Income alternatives more relevant as inflation surges and rates in ‘catch-up’ mode

From

Matthew Lemke

The RBA may have raised interest rates, but growing inflation has left cash investors so far behind they are unlikely to see the benefits from rate rises for some time, according to Matthew Lemke, fund manager (income funds) with boutique investment house Prime Value Asset Management.

“There is currently a huge gap between the inflation rate and the cash rate. The problem is that investors may need to temper expectations on rate rises and hence the catch up to inflation may not occur.

“There needs to be plenty of rate rises before cash investors enjoy meaningful returns, and it’s unlikely banks will pass rate rises on in full to depositors.

“Then there is the inflation question – it seems inflation is being fuelled from the supply-side rather than the demand-side, which may temper the RBA hikes. My expectation is only for a mild tightening cycle, certainly not the aggressive slew of rate hikes envisaged by the market.

“But an inflation rate of over five per cent while the official cash rate is under one per cent means cash investors are seeing their funds go backwards in real terms at increasing speed.”

Mr Lemke said CPI measuring 5.1% for the 12 months to 31 March 2022 was particularly hard on savers and cash investors. “Cash investors are now paying a very high price for safety. Bank savings accounts commonly pay around 0.25%, while inflation was 5.1% for the year to the end of March 2022, a 4.85% difference.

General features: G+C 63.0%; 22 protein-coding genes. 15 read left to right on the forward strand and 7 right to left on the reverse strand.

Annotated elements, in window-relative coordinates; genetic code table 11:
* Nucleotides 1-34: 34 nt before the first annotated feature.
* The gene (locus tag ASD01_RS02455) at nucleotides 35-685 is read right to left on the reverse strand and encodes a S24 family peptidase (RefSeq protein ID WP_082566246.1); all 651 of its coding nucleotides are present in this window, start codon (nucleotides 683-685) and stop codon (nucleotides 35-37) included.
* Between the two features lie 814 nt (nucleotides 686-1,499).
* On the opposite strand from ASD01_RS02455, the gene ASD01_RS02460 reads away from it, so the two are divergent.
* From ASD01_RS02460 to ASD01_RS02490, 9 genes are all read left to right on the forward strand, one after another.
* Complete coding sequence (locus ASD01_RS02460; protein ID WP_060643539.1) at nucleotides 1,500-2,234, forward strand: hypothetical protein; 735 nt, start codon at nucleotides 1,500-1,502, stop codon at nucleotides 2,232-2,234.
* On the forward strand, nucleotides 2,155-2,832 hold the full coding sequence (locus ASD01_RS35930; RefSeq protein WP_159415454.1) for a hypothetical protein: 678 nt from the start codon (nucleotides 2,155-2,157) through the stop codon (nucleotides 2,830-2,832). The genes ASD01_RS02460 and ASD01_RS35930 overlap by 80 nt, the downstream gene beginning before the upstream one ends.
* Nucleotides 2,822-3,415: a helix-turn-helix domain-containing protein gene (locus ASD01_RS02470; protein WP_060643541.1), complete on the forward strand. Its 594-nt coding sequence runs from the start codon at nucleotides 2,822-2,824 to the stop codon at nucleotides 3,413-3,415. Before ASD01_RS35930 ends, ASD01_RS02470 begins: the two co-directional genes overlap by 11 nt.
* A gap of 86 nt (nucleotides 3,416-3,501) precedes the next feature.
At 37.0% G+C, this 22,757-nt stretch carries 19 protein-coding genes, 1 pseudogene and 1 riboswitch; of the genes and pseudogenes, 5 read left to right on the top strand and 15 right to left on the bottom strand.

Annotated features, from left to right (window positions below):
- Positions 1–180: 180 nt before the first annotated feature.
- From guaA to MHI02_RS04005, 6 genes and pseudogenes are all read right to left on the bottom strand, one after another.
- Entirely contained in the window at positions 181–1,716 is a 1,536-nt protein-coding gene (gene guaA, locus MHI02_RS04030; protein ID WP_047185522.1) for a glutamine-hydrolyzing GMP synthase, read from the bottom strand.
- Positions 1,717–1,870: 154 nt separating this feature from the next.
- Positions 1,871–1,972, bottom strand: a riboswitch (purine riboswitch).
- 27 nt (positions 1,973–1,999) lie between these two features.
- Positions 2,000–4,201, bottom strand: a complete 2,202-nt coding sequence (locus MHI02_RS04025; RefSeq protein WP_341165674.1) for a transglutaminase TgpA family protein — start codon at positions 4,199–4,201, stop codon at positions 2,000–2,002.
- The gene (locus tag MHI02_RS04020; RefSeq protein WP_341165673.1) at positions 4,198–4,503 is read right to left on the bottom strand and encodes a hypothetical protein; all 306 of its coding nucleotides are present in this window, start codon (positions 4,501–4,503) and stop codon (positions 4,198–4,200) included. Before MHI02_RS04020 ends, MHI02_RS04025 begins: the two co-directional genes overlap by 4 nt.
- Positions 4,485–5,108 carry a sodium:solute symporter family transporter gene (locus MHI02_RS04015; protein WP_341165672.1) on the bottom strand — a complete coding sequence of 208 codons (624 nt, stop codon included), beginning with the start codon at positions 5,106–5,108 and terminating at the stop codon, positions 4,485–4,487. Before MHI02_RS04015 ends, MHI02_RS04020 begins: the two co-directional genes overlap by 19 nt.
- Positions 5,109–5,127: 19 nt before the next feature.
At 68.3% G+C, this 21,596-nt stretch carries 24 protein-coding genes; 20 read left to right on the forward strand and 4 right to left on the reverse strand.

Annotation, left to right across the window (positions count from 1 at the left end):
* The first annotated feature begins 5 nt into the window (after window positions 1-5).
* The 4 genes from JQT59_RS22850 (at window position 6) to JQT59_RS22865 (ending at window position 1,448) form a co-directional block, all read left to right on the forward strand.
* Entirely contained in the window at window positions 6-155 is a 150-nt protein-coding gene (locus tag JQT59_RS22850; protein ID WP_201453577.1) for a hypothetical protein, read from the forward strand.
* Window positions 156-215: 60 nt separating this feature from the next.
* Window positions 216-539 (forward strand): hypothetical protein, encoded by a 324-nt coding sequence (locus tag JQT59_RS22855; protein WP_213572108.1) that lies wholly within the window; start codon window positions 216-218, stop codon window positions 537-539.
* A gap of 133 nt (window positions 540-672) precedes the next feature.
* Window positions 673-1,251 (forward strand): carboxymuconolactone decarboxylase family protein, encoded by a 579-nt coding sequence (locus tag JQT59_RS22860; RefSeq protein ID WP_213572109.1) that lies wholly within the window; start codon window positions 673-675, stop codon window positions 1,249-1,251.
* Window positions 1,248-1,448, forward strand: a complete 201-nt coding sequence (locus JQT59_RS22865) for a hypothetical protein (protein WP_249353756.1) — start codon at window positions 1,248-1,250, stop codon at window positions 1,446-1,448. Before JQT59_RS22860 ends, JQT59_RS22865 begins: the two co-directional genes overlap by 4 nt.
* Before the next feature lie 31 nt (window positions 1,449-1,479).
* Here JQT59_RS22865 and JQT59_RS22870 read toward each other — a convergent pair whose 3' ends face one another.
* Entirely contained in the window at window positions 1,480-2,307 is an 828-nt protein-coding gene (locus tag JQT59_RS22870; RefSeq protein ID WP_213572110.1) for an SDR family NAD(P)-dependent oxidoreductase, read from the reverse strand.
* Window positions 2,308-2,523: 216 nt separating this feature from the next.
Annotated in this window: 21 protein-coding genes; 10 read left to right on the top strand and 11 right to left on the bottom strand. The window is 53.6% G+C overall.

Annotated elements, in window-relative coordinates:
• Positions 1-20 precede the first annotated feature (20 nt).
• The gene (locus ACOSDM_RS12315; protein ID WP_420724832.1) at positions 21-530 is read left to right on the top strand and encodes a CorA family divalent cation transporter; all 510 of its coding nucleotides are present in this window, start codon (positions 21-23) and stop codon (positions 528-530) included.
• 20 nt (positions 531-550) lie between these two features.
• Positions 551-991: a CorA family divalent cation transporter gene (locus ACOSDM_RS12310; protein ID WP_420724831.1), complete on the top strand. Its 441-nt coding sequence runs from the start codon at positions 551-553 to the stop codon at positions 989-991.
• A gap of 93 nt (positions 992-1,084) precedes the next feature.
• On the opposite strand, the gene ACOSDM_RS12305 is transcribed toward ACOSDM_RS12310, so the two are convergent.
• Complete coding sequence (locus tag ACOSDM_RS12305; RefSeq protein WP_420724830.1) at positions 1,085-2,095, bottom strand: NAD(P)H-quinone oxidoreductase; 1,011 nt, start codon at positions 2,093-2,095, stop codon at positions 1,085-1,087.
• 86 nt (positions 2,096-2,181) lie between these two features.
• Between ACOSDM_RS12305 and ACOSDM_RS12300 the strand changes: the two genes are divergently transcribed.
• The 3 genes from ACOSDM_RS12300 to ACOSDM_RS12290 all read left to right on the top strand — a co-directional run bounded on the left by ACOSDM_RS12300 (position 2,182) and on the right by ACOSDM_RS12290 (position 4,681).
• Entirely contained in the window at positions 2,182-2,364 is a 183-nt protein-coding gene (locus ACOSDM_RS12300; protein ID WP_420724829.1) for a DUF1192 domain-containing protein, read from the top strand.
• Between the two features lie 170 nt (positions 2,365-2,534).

“Taking CPI, it means that if an investor deposited $100,000 into a typical savings account in March 2021, that money now buys $95,150 in real terms in March 2022.”

Lemke says alternatives to cash investments, such as diversified income investments, could help cash investors to stay ahead of inflation – if they are prepared to consider more risk. “The question over risk tolerance becomes more challenging for investors as inflation continues to spike”, Mr Lemke said.

Lemke manages the Prime Value Diversified High Income Fund, an income fund which has paid $0.42 per unit per month since inception, delivering 5.45% per annum to investors after fees since inception in August 2019.

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